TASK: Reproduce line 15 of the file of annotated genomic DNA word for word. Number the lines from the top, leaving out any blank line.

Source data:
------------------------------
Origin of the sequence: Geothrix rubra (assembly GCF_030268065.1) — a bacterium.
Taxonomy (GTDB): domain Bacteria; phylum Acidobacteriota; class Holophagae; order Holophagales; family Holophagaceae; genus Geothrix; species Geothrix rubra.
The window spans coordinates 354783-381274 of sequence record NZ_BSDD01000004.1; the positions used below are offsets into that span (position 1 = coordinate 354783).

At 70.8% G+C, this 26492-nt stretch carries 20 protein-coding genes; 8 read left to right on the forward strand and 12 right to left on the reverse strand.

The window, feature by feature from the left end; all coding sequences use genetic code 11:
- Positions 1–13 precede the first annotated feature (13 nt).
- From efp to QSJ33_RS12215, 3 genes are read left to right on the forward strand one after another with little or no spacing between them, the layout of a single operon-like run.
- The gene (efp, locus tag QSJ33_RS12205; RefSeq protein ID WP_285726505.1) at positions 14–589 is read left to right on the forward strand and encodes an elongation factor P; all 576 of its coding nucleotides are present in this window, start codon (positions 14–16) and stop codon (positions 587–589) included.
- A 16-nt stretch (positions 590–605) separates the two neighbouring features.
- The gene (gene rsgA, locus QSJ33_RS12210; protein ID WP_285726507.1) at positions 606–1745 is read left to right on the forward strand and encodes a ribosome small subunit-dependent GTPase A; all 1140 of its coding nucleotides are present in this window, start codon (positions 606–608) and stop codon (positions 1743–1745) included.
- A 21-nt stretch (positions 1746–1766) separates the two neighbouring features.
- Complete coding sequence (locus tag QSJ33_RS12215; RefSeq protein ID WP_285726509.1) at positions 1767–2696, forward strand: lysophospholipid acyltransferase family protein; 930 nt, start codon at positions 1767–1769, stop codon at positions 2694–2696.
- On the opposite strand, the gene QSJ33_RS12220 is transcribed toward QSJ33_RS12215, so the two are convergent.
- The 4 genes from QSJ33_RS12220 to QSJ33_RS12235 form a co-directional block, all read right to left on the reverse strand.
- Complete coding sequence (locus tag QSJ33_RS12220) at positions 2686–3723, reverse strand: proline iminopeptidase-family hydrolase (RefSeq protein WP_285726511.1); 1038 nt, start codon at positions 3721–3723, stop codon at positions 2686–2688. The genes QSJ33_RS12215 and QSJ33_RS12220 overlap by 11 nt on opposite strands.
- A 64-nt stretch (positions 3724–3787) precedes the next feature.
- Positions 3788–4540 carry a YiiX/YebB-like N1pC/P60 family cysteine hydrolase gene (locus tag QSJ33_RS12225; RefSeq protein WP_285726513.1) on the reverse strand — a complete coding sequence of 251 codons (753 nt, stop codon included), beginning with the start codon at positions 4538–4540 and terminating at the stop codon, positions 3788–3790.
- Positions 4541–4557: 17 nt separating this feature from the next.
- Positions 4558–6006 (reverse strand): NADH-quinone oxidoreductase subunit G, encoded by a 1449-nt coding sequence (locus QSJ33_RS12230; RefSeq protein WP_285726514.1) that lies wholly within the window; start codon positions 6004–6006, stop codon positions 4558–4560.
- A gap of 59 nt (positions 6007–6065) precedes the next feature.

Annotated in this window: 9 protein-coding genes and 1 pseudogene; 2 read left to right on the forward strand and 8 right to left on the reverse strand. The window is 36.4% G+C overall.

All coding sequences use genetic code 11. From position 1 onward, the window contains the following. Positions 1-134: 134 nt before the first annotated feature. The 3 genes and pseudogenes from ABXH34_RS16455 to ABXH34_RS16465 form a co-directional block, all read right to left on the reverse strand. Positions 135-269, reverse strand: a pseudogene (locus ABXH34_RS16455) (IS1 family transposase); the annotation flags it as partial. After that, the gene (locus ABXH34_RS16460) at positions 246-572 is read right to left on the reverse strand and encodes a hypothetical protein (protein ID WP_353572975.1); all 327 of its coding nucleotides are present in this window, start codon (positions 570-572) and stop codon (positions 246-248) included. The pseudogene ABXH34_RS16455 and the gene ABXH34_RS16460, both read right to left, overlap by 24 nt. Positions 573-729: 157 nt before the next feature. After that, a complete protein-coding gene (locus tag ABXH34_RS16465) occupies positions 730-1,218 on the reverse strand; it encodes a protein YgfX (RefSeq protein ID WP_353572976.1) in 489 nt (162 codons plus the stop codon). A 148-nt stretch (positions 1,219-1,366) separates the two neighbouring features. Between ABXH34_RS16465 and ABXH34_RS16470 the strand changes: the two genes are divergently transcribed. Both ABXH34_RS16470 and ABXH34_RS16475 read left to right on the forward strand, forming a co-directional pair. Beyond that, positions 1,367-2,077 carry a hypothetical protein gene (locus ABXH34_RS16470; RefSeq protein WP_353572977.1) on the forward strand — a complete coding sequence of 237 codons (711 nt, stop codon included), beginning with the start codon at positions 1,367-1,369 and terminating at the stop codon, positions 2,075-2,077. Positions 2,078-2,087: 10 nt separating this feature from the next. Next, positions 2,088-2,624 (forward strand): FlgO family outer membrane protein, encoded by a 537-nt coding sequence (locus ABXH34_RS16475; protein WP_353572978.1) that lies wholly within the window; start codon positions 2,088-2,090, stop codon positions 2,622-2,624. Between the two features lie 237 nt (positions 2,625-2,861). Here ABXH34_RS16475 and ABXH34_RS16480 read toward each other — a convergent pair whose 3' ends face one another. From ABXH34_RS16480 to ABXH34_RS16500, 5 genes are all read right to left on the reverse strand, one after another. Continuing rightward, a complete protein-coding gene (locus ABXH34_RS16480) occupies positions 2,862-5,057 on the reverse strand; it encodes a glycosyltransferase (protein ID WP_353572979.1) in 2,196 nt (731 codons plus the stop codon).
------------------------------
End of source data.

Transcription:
- Complete coding sequence (locus tag QSJ33_RS12220) at positions 2686–3723, reverse strand: proline iminopeptidase-family hydrolase (RefSeq protein WP_285726511.1); 1038 nt, start codon at positions 3721–3723, stop codon at positions 2686–2688. The genes QSJ33_RS12215 and QSJ33_RS12220 overlap by 11 nt on opposite strands.